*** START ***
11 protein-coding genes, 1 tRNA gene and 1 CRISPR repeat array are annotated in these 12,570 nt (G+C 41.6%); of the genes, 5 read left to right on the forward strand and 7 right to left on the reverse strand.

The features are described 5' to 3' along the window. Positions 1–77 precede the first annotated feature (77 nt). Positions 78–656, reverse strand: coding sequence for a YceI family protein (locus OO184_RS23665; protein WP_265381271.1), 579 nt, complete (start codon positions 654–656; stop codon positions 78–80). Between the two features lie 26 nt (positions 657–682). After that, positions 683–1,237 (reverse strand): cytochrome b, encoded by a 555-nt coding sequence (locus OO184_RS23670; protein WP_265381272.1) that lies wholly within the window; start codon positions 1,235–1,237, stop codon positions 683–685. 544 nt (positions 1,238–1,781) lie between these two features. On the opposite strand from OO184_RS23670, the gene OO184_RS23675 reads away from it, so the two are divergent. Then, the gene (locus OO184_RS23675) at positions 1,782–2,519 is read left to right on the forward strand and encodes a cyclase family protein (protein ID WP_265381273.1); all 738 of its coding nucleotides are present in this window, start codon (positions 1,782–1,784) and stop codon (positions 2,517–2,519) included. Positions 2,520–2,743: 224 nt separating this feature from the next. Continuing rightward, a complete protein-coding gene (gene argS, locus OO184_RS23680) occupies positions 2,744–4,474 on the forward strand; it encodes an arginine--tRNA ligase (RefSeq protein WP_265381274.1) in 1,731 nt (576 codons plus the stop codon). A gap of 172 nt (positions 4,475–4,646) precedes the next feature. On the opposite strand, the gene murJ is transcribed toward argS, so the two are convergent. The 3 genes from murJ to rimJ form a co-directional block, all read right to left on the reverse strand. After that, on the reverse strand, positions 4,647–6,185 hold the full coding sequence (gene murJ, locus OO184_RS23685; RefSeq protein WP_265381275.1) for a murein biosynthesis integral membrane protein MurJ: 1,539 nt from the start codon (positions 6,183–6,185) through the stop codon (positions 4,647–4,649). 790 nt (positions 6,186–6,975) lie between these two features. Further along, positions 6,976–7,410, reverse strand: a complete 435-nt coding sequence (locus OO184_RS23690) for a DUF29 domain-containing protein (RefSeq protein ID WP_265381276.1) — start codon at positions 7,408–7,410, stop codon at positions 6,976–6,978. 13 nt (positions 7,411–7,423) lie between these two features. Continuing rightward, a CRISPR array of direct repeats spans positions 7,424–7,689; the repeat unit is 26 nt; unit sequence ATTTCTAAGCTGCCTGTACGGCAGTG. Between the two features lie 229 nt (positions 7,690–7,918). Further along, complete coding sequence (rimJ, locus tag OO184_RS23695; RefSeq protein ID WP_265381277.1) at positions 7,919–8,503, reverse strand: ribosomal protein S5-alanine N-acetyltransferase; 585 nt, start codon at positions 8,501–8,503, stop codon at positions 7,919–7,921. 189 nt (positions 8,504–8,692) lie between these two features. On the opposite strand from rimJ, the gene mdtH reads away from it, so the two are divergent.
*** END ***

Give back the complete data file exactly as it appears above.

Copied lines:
11 protein-coding genes, 1 tRNA gene and 1 CRISPR repeat array are annotated in these 12,570 nt (G+C 41.6%); of the genes, 5 read left to right on the forward strand and 7 right to left on the reverse strand.

The features are described 5' to 3' along the window. Positions 1–77 precede the first annotated feature (77 nt). Positions 78–656, reverse strand: coding sequence for a YceI family protein (locus OO184_RS23665; protein WP_265381271.1), 579 nt, complete (start codon positions 654–656; stop codon positions 78–80). Between the two features lie 26 nt (positions 657–682). After that, positions 683–1,237 (reverse strand): cytochrome b, encoded by a 555-nt coding sequence (locus OO184_RS23670; protein WP_265381272.1) that lies wholly within the window; start codon positions 1,235–1,237, stop codon positions 683–685. 544 nt (positions 1,238–1,781) lie between these two features. On the opposite strand from OO184_RS23670, the gene OO184_RS23675 reads away from it, so the two are divergent. Then, the gene (locus OO184_RS23675) at positions 1,782–2,519 is read left to right on the forward strand and encodes a cyclase family protein (protein ID WP_265381273.1); all 738 of its coding nucleotides are present in this window, start codon (positions 1,782–1,784) and stop codon (positions 2,517–2,519) included. Positions 2,520–2,743: 224 nt separating this feature from the next. Continuing rightward, a complete protein-coding gene (gene argS, locus OO184_RS23680) occupies positions 2,744–4,474 on the forward strand; it encodes an arginine--tRNA ligase (RefSeq protein WP_265381274.1) in 1,731 nt (576 codons plus the stop codon). A gap of 172 nt (positions 4,475–4,646) precedes the next feature. On the opposite strand, the gene murJ is transcribed toward argS, so the two are convergent. The 3 genes from murJ to rimJ form a co-directional block, all read right to left on the reverse strand. After that, on the reverse strand, positions 4,647–6,185 hold the full coding sequence (gene murJ, locus OO184_RS23685; RefSeq protein WP_265381275.1) for a murein biosynthesis integral membrane protein MurJ: 1,539 nt from the start codon (positions 6,183–6,185) through the stop codon (positions 4,647–4,649). 790 nt (positions 6,186–6,975) lie between these two features. Further along, positions 6,976–7,410, reverse strand: a complete 435-nt coding sequence (locus OO184_RS23690) for a DUF29 domain-containing protein (RefSeq protein ID WP_265381276.1) — start codon at positions 7,408–7,410, stop codon at positions 6,976–6,978. 13 nt (positions 7,411–7,423) lie between these two features. Continuing rightward, a CRISPR array of direct repeats spans positions 7,424–7,689; the repeat unit is 26 nt; unit sequence ATTTCTAAGCTGCCTGTACGGCAGTG. Between the two features lie 229 nt (positions 7,690–7,918). Further along, complete coding sequence (rimJ, locus tag OO184_RS23695; RefSeq protein ID WP_265381277.1) at positions 7,919–8,503, reverse strand: ribosomal protein S5-alanine N-acetyltransferase; 585 nt, start codon at positions 8,501–8,503, stop codon at positions 7,919–7,921. 189 nt (positions 8,504–8,692) lie between these two features. On the opposite strand from rimJ, the gene mdtH reads away from it, so the two are divergent.